If you or a close relative is cited with RICO violations in Connecticut, you may not know the next step to take to prove your innocence. The Racketeer Influenced and Corrupt Organizations Act (RICO Act) was passed in 1970 by the United States Congress to fight organized crime. This action was taken to bring racketeers to justice. Since then, it’s been used to prosecute several offenses, including money laundering, copyright infringement and securities fraud. Learning more about RICO and the crimes involved can provide more information on combating these charges.
Understanding RICO violations
Racketeering charges are typically used to prosecute crime rings and criminal operations. The RICO Act applies to 35 criminal offenses. Many of these are associated with organized crime, such as murder for hire, money laundering, illegal gambling and counterfeiting. Other crimes applied to RICO include the following:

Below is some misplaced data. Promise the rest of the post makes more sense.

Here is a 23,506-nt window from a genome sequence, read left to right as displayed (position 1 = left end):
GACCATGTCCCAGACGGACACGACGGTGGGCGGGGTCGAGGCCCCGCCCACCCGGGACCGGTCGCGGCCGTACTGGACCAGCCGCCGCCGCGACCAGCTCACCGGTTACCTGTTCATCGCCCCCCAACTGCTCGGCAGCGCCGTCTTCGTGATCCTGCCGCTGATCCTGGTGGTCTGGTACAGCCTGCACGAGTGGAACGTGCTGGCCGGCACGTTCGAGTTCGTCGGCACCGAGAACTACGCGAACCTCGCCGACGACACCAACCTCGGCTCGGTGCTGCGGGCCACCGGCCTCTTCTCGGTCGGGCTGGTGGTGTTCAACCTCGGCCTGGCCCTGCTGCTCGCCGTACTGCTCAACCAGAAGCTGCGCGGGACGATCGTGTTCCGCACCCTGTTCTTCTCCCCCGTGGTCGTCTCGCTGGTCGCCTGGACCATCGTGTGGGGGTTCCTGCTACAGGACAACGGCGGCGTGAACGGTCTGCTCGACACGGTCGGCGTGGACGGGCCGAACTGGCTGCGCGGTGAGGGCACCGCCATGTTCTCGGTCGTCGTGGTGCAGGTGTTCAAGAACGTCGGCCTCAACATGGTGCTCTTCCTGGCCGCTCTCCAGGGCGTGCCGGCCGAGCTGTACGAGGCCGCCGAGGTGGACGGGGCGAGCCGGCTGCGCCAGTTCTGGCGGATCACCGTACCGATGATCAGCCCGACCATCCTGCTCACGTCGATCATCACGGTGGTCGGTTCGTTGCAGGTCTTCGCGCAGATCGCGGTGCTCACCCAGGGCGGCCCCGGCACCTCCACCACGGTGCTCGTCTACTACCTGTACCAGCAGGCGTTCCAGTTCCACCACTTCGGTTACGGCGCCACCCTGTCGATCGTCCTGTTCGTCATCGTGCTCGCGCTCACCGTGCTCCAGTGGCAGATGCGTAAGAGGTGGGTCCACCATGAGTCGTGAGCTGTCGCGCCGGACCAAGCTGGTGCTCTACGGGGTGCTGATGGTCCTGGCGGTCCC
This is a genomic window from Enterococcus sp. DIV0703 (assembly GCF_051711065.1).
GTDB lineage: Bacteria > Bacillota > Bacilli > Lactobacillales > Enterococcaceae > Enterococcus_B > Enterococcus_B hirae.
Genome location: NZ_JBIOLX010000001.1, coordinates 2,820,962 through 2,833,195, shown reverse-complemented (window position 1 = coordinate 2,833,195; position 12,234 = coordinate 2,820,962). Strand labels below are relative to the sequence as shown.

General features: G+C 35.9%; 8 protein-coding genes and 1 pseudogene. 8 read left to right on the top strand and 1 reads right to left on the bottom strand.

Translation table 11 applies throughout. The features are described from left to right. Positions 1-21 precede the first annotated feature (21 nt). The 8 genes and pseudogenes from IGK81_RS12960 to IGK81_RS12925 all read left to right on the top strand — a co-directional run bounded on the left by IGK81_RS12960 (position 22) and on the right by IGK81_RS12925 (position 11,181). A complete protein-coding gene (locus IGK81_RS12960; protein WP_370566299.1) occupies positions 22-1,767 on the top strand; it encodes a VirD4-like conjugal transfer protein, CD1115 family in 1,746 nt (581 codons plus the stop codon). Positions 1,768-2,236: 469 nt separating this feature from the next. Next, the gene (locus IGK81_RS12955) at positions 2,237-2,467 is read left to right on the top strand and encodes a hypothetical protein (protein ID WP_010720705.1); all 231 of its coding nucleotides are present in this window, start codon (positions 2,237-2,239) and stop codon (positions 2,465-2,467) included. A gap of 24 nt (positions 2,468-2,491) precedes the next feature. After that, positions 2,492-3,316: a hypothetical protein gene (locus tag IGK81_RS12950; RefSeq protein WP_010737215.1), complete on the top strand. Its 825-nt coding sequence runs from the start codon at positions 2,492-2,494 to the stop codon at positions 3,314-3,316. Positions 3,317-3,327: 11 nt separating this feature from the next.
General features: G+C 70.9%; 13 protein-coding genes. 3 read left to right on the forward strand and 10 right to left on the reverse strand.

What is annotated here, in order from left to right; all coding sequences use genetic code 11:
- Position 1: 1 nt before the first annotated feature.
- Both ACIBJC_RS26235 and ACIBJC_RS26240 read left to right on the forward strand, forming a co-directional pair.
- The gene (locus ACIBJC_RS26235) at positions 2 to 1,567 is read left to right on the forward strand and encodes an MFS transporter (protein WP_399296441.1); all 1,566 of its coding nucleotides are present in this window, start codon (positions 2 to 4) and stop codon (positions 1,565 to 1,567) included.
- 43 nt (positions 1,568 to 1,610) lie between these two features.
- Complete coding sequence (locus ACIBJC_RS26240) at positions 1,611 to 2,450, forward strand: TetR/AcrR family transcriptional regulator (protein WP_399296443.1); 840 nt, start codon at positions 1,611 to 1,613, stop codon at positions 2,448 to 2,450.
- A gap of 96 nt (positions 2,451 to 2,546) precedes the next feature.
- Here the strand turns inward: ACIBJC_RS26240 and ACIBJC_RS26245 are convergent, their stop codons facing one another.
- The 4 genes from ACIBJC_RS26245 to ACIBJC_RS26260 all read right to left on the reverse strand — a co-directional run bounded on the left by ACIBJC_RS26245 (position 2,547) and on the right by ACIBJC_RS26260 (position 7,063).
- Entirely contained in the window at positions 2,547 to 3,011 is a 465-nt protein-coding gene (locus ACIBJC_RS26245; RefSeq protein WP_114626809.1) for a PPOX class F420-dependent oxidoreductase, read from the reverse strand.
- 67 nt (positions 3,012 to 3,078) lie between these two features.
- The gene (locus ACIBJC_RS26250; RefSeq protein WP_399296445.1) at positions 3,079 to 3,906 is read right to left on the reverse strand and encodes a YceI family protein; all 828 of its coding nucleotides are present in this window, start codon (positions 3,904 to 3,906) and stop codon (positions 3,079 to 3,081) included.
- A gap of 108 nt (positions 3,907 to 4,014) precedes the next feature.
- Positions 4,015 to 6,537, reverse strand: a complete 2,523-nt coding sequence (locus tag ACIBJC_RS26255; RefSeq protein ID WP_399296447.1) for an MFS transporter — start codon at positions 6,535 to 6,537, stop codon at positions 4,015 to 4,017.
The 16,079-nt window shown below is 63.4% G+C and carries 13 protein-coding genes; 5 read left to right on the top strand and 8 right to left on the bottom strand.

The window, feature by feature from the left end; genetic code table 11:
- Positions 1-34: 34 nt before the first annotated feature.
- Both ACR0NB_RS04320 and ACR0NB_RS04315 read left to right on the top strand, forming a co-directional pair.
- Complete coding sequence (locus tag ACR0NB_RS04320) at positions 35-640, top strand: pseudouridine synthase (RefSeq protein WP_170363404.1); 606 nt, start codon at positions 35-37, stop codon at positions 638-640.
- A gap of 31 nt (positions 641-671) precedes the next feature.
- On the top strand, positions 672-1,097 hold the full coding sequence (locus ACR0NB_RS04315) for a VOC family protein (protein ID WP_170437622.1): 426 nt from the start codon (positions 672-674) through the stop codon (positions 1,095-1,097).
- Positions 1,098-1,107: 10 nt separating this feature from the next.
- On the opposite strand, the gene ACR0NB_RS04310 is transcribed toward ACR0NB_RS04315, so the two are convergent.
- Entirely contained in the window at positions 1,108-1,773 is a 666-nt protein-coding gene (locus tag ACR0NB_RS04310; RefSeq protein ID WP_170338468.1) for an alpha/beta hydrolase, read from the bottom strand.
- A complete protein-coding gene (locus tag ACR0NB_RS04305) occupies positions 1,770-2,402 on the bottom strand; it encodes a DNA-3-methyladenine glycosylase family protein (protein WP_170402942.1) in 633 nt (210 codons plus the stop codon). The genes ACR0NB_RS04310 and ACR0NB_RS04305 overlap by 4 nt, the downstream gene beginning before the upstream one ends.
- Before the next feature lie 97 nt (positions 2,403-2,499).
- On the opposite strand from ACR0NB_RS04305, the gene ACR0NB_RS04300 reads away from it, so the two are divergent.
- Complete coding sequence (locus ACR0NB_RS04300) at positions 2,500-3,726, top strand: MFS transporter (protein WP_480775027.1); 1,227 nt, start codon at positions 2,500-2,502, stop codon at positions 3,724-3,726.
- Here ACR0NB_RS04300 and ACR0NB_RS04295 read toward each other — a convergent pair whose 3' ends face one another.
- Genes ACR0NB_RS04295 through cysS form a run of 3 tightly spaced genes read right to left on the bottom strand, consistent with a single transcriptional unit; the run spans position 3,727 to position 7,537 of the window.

- Copyright infringement
- Witness tampering
- Drug trafficking
Penalties for violating RICO
If you or a loved one is found guilty of committing RICO violations, it can be punishable by a fine or a term of imprisonment not to exceed 20 years, or both. Violations of RICO also allow the Attorney General to seize assets, such as homes and businesses. Please note that this penalty is only for the violation of RICO. Underlying crimes, such as drug trafficking, will have separate charges, which can lead to several years in prison.
RICO has been applied to more than organized crime
While the original purpose of passing the RICO Act was to combat organized crime, its broad wording means that it could be used to prosecute a wide range of offenses. RICO defendants have included doctors, politicians, financial institutions and law enforcement personnel. If you’re accused of violating RICO, knowing how to handle your defense in this situation is imperative.
When you or a family member is facing imprisonment due to violating RICO, it’s essential to start preparing your defense as early as possible. With the threat of being found guilty for underlying violations, total sentencing could equal life in prison.